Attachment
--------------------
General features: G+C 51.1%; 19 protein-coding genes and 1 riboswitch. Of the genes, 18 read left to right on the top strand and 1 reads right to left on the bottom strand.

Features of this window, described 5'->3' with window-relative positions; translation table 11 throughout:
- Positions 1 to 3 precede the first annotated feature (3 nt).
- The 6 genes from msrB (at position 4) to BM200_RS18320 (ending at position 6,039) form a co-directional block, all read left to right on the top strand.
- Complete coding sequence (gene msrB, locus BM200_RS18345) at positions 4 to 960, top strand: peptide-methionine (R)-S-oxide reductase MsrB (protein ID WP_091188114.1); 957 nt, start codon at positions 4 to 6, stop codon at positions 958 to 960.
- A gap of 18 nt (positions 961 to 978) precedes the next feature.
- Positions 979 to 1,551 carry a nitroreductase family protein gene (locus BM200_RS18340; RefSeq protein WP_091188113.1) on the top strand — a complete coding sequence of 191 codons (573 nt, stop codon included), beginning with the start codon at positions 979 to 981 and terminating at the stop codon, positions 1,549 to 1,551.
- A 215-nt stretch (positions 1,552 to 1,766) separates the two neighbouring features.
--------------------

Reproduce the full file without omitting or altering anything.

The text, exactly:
General features: G+C 51.1%; 19 protein-coding genes and 1 riboswitch. Of the genes, 18 read left to right on the top strand and 1 reads right to left on the bottom strand.

Features of this window, described 5'->3' with window-relative positions; translation table 11 throughout:
- Positions 1 to 3 precede the first annotated feature (3 nt).
- The 6 genes from msrB (at position 4) to BM200_RS18320 (ending at position 6,039) form a co-directional block, all read left to right on the top strand.
- Complete coding sequence (gene msrB, locus BM200_RS18345) at positions 4 to 960, top strand: peptide-methionine (R)-S-oxide reductase MsrB (protein ID WP_091188114.1); 957 nt, start codon at positions 4 to 6, stop codon at positions 958 to 960.
- A gap of 18 nt (positions 961 to 978) precedes the next feature.
- Positions 979 to 1,551 carry a nitroreductase family protein gene (locus BM200_RS18340; RefSeq protein WP_091188113.1) on the top strand — a complete coding sequence of 191 codons (573 nt, stop codon included), beginning with the start codon at positions 979 to 981 and terminating at the stop codon, positions 1,549 to 1,551.
- A 215-nt stretch (positions 1,552 to 1,766) separates the two neighbouring features.